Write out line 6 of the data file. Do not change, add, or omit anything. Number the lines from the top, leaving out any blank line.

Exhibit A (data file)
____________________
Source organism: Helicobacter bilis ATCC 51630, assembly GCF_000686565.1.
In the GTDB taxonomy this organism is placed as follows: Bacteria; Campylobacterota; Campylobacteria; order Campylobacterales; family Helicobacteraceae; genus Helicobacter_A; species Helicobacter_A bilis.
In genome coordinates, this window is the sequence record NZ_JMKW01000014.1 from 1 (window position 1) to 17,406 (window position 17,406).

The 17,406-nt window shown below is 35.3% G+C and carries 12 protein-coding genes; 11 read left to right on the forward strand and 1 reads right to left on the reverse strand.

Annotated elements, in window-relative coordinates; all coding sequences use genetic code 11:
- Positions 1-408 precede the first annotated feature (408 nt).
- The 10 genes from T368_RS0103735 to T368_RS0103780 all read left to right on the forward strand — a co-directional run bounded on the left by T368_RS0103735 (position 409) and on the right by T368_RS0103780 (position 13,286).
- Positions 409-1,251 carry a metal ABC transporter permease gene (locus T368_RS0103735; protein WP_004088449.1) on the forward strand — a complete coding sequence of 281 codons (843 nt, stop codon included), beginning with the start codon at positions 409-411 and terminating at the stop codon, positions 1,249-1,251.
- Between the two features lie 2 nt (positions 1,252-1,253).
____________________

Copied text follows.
- Positions 1-408 precede the first annotated feature (408 nt).